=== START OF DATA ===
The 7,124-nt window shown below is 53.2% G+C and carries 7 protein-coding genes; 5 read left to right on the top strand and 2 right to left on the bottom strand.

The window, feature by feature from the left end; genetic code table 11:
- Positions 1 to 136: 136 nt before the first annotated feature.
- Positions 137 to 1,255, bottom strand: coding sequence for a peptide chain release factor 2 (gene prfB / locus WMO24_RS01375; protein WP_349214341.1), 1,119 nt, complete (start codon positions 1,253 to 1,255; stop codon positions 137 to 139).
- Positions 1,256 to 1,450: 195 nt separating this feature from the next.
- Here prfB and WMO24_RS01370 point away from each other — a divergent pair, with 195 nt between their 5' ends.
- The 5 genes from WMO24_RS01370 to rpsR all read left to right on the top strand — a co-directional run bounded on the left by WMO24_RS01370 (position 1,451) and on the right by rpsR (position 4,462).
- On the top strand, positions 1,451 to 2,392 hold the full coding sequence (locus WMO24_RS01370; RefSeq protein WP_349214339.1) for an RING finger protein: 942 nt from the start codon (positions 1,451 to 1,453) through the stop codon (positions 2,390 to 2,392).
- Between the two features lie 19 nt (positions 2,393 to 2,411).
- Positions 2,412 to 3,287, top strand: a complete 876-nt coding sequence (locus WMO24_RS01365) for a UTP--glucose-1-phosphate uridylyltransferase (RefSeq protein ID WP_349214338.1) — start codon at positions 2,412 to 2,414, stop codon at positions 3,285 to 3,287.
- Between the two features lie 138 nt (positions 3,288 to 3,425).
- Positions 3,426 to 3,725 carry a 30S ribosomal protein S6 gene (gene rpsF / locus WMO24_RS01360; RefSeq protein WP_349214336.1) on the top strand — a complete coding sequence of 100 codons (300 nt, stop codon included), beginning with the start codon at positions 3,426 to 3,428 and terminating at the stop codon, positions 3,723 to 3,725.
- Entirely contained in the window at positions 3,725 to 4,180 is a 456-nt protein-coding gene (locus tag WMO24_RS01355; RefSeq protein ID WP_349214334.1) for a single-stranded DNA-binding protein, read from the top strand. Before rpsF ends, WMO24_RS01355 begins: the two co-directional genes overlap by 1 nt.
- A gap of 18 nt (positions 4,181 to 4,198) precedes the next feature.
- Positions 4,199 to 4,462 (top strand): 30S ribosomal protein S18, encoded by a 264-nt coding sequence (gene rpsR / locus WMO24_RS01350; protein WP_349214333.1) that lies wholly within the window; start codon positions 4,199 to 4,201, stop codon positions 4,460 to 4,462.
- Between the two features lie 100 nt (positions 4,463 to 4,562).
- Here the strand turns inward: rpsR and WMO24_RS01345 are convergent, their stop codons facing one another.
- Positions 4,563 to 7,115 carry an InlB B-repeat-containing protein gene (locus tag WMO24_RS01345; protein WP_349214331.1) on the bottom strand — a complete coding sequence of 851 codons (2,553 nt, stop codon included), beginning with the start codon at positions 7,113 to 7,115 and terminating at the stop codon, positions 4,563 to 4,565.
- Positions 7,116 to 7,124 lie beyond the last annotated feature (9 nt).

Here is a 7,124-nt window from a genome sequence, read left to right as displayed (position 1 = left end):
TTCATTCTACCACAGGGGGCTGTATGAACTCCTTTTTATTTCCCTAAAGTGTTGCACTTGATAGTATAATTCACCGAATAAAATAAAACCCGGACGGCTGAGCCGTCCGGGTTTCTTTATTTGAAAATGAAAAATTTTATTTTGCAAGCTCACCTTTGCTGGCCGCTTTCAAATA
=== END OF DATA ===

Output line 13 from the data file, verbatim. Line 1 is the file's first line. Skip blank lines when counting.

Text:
- Entirely contained in the window at positions 3,725 to 4,180 is a 456-nt protein-coding gene (locus tag WMO24_RS01355; RefSeq protein ID WP_349214334.1) for a single-stranded DNA-binding protein, read from the top strand. Before rpsF ends, WMO24_RS01355 begins: the two co-directional genes overlap by 1 nt.